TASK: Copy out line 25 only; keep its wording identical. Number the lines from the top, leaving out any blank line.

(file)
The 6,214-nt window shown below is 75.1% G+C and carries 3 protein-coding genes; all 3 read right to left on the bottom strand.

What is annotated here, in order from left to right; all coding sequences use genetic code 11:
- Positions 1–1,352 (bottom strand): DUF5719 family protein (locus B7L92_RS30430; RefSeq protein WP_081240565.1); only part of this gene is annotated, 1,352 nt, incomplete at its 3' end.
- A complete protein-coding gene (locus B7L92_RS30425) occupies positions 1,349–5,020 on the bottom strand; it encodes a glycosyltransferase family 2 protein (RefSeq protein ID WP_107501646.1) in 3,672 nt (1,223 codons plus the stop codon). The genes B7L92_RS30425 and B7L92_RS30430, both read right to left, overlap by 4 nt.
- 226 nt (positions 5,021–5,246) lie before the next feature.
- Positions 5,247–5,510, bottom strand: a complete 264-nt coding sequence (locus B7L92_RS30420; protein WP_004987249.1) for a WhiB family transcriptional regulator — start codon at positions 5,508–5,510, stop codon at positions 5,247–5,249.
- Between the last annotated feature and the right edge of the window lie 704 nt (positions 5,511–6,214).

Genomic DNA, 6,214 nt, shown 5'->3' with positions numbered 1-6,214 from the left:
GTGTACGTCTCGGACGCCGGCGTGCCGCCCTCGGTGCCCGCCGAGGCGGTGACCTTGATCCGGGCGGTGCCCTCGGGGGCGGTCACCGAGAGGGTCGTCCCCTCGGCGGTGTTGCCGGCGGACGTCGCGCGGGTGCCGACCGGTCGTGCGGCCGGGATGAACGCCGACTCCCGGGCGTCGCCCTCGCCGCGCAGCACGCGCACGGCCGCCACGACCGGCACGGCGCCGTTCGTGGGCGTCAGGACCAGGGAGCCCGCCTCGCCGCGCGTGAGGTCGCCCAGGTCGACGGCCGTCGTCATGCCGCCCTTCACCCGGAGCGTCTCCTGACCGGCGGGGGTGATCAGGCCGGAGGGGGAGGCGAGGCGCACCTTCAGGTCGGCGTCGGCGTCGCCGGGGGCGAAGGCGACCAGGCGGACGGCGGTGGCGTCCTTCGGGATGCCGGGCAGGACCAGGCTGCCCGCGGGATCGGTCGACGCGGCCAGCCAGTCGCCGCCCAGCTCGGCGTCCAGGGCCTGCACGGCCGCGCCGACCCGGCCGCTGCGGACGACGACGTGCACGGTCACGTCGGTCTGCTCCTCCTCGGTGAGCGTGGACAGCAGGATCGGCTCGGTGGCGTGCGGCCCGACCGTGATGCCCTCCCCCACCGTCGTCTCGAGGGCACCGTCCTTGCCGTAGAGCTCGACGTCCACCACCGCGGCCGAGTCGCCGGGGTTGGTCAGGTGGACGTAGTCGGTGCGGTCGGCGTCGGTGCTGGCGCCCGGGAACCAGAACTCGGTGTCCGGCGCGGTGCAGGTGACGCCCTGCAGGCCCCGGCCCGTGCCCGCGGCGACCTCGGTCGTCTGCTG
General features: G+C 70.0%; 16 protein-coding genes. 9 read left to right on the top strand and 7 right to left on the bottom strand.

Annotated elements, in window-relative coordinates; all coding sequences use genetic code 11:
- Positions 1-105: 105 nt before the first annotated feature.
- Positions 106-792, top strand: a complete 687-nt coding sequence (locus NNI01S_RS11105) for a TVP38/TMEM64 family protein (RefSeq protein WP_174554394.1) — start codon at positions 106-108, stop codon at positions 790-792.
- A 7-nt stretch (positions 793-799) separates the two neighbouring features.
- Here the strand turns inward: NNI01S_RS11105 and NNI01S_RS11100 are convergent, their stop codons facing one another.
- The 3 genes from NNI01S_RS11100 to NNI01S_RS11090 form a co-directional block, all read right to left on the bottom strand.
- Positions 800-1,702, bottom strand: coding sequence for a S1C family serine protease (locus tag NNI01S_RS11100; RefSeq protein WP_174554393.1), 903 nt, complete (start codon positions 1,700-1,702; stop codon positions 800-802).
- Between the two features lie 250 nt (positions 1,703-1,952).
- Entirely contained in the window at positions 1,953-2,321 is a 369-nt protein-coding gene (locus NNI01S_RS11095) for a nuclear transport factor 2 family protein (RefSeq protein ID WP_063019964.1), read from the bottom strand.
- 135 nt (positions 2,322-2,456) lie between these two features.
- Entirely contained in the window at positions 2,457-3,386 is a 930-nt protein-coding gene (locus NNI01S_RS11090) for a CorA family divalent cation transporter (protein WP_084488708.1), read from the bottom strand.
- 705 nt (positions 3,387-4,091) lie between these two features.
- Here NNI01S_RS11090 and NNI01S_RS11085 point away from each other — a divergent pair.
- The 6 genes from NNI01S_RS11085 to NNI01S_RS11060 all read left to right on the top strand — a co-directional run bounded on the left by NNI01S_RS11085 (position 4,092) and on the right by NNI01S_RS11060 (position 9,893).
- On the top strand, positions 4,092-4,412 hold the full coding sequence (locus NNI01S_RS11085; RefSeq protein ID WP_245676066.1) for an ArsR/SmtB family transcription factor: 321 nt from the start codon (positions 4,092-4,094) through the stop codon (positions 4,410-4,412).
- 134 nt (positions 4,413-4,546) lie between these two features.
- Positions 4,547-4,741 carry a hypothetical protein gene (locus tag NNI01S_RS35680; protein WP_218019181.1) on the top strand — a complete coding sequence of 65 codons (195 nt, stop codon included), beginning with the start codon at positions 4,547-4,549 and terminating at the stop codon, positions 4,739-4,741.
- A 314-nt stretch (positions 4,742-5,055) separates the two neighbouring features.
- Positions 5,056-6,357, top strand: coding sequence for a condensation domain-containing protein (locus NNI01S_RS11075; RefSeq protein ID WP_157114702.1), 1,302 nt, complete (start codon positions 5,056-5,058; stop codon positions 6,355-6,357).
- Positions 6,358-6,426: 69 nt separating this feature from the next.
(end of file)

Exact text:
- On the top strand, positions 4,092-4,412 hold the full coding sequence (locus NNI01S_RS11085; RefSeq protein ID WP_245676066.1) for an ArsR/SmtB family transcription factor: 321 nt from the start codon (positions 4,092-4,094) through the stop codon (positions 4,410-4,412).